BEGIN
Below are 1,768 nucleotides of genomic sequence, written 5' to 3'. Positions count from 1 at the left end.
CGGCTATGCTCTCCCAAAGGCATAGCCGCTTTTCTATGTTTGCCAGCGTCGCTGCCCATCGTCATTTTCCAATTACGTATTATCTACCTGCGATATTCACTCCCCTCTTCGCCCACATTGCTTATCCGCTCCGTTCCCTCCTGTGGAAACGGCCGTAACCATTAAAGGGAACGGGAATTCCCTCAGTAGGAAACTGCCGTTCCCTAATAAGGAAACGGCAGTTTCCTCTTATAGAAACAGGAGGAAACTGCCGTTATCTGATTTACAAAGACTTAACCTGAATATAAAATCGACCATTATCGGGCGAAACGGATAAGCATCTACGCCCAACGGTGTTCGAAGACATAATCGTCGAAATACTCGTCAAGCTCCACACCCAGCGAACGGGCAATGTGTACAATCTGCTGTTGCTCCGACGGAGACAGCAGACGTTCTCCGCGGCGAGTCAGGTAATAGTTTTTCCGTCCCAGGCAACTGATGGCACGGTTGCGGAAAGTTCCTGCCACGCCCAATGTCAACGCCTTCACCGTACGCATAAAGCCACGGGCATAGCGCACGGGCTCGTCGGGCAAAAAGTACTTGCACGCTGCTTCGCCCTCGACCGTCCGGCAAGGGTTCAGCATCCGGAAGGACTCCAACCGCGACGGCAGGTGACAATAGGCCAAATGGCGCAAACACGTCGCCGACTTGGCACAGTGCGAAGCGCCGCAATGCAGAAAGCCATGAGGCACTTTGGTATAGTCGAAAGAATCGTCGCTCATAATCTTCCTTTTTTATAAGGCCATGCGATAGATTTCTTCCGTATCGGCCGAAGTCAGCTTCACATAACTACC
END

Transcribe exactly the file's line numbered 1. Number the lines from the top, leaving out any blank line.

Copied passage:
Below are 1,768 nucleotides of genomic sequence, written 5' to 3'. Positions count from 1 at the left end.